No matter how many games are played this season, Phillies star wide receiver JT Realmuto will still be eligible for free will when it comes to an end.
Major League Baseball and its players agreed on Thursday on a deal that will overhaul the sport’s economic system in light of what is expected to be an abridged season due to the coronavirus pandemic, according to a source. Players have voted to approve the deal, which is expected to be ratified by owners on Friday.
Highlights of the deal are expected to include the allocation of a full season of player service, meaning Realmuto, Mookie Betts and other eligible players will be able to hit the free agent market, as expected, in the winter.
But while arrangements are also being made for the amateur draft, the parties have agreed to discuss what a shortened season might look like.
There will also likely be a trading freeze once the deal is finalized, according to a source. On Thursday, the Phillies picked six players for the triple A in anticipation of the freeze, leaving them with 53 players in the major league camp.
Meanwhile, Commissioner Rob Manfred appeared on ESPN’s SportsCenter on Wednesday night – the day before what would have been opening day – and promised that baseball would be played this season, possibly as early as May, but with a shortened schedule.
“The only thing I’m sure is baseball will be back,” Manfred told the network. “Whenever it’s safe to play, we’ll come back. Our fans will be back, our players will be back, and we’ll be part of the recovery, the healing.”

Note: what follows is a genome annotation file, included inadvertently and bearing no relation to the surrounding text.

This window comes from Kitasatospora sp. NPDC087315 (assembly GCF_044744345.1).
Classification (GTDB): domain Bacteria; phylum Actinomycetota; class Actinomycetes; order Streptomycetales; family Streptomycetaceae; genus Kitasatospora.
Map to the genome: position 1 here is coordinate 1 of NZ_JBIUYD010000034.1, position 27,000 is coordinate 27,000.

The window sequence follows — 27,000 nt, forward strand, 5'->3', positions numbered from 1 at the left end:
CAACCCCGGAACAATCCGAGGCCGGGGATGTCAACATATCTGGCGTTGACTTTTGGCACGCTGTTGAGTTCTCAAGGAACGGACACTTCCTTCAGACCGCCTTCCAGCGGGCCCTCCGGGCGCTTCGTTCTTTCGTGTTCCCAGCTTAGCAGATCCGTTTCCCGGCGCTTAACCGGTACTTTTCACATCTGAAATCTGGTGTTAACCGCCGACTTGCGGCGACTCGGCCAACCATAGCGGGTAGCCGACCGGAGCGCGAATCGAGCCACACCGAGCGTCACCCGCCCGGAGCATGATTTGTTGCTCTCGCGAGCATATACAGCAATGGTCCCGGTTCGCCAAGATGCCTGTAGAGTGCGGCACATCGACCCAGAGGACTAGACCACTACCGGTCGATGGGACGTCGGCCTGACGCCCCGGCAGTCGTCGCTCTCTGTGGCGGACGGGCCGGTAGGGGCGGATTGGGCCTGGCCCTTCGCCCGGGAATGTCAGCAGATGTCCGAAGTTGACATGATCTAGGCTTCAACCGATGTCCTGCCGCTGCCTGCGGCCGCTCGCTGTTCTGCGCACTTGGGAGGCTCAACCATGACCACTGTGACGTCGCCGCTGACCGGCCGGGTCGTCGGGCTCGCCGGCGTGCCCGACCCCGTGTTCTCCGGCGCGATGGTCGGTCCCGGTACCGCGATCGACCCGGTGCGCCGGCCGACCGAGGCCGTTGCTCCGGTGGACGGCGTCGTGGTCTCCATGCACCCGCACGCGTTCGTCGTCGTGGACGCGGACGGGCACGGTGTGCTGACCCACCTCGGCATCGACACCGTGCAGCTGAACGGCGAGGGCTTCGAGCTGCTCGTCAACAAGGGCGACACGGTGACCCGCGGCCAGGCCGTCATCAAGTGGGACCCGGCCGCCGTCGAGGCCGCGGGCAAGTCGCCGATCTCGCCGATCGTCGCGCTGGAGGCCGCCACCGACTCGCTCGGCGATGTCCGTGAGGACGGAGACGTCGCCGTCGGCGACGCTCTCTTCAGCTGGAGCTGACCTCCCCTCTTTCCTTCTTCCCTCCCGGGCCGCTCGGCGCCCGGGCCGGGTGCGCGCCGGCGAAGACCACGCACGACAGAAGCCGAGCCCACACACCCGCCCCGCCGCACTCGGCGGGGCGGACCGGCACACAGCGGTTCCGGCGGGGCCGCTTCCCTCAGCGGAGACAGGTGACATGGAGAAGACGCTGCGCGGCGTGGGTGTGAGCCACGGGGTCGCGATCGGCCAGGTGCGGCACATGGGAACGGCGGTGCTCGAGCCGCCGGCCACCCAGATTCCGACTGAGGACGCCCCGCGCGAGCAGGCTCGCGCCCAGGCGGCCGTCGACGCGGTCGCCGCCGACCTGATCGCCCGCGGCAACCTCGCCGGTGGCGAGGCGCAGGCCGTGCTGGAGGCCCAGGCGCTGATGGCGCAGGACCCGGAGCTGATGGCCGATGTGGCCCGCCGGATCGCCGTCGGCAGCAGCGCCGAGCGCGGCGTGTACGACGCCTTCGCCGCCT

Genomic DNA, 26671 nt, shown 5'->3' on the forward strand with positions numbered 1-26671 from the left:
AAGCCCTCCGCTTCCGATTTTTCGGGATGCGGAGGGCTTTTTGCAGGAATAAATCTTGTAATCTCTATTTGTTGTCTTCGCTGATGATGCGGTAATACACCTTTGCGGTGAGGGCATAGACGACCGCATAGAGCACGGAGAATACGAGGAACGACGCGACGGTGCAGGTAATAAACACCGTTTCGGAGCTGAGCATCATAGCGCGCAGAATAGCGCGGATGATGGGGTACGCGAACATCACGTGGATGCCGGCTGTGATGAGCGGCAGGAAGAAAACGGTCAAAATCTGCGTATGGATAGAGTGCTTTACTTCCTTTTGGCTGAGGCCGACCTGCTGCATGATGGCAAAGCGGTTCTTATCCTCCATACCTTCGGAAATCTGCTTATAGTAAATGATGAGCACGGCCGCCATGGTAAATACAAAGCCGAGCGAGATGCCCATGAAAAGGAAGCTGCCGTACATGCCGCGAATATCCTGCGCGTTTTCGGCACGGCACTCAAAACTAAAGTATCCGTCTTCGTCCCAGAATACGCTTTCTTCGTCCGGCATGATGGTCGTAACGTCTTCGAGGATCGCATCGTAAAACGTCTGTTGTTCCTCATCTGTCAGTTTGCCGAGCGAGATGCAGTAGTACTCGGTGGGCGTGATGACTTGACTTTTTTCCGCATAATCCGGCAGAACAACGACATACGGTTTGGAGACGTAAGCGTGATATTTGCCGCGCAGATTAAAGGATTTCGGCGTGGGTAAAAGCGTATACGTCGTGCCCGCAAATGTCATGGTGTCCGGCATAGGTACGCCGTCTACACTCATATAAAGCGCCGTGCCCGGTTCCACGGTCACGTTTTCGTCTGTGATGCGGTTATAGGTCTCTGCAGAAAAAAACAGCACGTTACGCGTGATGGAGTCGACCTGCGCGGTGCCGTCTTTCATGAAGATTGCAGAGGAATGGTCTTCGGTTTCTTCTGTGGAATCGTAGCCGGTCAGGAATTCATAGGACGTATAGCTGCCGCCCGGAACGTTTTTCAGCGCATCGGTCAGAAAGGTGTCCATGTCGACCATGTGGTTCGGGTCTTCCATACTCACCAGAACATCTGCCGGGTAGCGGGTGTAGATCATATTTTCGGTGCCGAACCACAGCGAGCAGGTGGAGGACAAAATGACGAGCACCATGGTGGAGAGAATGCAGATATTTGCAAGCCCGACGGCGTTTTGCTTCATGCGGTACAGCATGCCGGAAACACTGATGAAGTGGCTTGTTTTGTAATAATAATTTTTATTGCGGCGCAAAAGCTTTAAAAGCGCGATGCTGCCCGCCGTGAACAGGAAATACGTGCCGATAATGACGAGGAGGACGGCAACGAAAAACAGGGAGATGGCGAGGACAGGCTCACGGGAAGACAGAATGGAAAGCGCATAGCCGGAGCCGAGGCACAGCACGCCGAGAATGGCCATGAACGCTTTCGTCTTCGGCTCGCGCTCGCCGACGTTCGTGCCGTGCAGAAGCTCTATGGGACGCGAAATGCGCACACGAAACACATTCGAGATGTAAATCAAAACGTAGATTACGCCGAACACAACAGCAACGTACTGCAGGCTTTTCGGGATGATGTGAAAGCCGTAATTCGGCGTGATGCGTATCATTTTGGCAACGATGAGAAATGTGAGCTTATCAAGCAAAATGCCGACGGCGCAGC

Manfred said the MLB receives advice from the Centers for Disease Control and Prevention, the World Health Organization and other leading infectious disease experts. Based on those conversations, he said his “optimistic outlook” is for the teams to return to the field in May.
Whenever that moment comes, baseball will have to figure out the logistics of resuming spring training (send the teams back to Florida and Arizona or hold spring training in their hometown?) And decide how many the 162 game season can be salvaged. While owners and players alike share a desire to play as many games as possible, Manfred has suggested that a full season is unrealistic.
“I think the exact number we consider reasonable will depend on when we get the green light to play,” Manfred said. “I don’t have an absolute number in mind that is decisive. I think we have to assess the situation. I also think we have to be creative in terms of the schedule, playoff format looks like.
“Obviously our fans love a 162-game season and the format we have in the playoffs. We probably won’t be able to do that this year. I think that’s clear. It gives us the opportunity to make some different things, to experiment and make sure that we have as many games as possible and a product that is as entertaining as possible. “
One possibility includes more doubles schedules, perhaps even shortening those matches to seven innings to reduce players’ physical toll during a compressed schedule that would include fewer days off. Another idea is to extend the playoffs into November or maybe even December and play the World Series at a neutral venue in warmer weather.
Manfred told ESPN that “nothing is on the table” in terms of ideas for the baseball resumption.
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But no decision can be made until the MLB determines a new start date. And while Manfred wants to be optimistic, it’s unclear when the league will get the proverbial green light.
“I think this will mark a real step in getting back to normalcy,” said Manfred. “I think you saw it after September 11, in terms of resuming play. I was at Shea Stadium the night we started playing. It was one of the most memorable games I have ever attended.
“It is an honor for our sport to be seen as part of our country coming back from some horrific events, and we hope we can play a similar role in this one.”